Seeking Sustainability Loyalty: Debbie Baxter of LoyaltyOne Talks CSR (Part 2 of 3)

Loyalty One

In this second installment of my conversation with Debbie Baxter, Chief Sustainability Officer at LoyaltyOne, we explore specific environmental and social initiatives. While it was hard to keep up with the numerous examples, the following are highlights.

Corporate footprint
For LoyaltyOne it is important to ensure its environmental operations are in check. The company’s new Customer Care Centre in Mississauga Ontario, is certified LEED Gold, and features one of Canada’s largest rooftop solar arrays, enabling it to participate in Ontario’s Feed-In-Tariff program.

The company also holds an annual Environmental Fair throughout Canada. The Fair – a tradeshow for vendors and partners – includes about 40 vendors, such as office supplies and cleaning companies. “More than fifty percent of our staff will take the time to visit the event,” says Debbie Baxter.

Environment meets health & wellness
While staff commuting by car contributes to LoyaltyOne’s carbon footprint, it also relates to the time and stress related to spending extended periods of time behind the wheel. To assist, LoyaltyOne established its work from home program in 2006, enabling some of its staff to work permanently from home to eliminate commuting. Presently, 20% of staff falls into the work-from- home category.

Among the employees that must commute to work, a survey revealed most prefer public transit, but use cars for out of office meetings. In response, the company set up a fleet of eco-friendly vehicles. Several SMART cars, a Prius, and soon an electric car, are available to employees for external meetings or even to run errands. The program has been successful internally and is repeatedly cited as a leading example for progressive action in the business community.

Recently launched, Bixi Bikes are also incorporated into the “eco fleet.” Keys and helmets are available to staff for use to ride to a meeting, run an errand or for pleasure. Baxter explains that beyond the environmental benefits, bicycles encourage wellness in the workplace. “We hope the program will make bike sharing a more permanent part of employees’ work lives.”

Strategic Community Investment
For LoyaltyOne, the success of a community investment program must have its roots with employees. If staff is encouraged to volunteer and give back to the community, choosing the right initiatives is key.

In the search for a strategic cause, the company assembled a cross-country committee of employees. The committee had a balanced representation from all departments including satellite offices. “We flew people into Toronto for in-person meetings to facilitate brainstorming and selection from a list of potential causes,” Baxter describes. “It was important to incorporate the current charitable work from LoyaltyOne’s different divisions such as AIR MILES to select a cause that has real impact and meaning.” The committee’s chosen cause is community building. She explains community building is about “reaching out and benefiting the communities where we work and live.”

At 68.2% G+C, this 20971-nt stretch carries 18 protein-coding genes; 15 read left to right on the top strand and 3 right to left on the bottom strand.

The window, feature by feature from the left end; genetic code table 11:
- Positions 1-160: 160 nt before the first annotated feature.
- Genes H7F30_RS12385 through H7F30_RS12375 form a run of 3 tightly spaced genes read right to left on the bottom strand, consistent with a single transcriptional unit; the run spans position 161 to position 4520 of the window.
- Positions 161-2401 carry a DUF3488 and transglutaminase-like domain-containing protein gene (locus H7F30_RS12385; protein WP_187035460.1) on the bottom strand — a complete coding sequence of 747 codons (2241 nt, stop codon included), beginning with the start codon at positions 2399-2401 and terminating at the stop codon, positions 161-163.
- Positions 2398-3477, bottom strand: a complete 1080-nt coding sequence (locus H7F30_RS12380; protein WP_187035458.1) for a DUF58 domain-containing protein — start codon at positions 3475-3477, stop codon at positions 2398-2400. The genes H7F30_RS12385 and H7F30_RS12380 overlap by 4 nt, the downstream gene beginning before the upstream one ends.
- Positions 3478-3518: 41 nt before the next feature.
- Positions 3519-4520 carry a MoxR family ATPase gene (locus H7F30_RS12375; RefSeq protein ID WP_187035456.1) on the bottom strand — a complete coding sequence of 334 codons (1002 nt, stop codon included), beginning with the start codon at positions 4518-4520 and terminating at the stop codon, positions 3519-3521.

Volunteer Programs
Volunteerism is important at LoyaltyOne. CommunityOne day occurs once per year when over 1400 associates throughout the country contribute to a number of causes. The process is democratic: employees in each region can choose from a list of potential causes or campaigns. LoyaltyOne also has a volunteerism policy that allows associates one day per year to volunteer their time with their personal charity of choice.

All initiatives roll up to a theme of community building. “We are providing the local interaction employees were seeking.” When asked about measuring success Baxter explains that there is a focus on impact in dollars invested, employee time and sharing expertise.

A senior executive program works with the team of 100+ senior company leaders to encourage volunteerism based on interests and skills. “Tone at the top is very important. If staff see that their leadership team is giving back to the community then it sets a really good example for them to emulate.” For Baxter it’s about “living our values as a company.”


This is Part 2 of a three-part series on LoyaltyOne’s corporate responsibility initiatives, as part of an interview with Debbie BaxterChief Sustainability Officer. In the third and final segment, Ms. Baxter provides her insights into the ongoing benefits of CSR, as well as the future of corporate sustainability in Canada.

Read Part 1 of the series HERE

Originally posted on Just Means

Meirav Even-Har is a Justmeans staff blogger.  She reports on Canadian CSR issues. Meirav is an independent sustainability consultant and writer working in Toronto, Canada. She specializes in green buildings, water issues and stakeholder engagement. TWITTER: @CSR_Meirav LINKED IN:

One Response

  1. Madeleine Lee

     I’m a huge supporter of companies, like LoyaltyOne, that provide a green commute program. It seems LoyaltyOne employees need transportation during the day, so I love the Bixi Bike and eco-friendly cars. If you’re being green to-and-from work, why not go green all day? I wrote an article on the benefits of providing a program like this one—it’s a win-win for both employees and employers!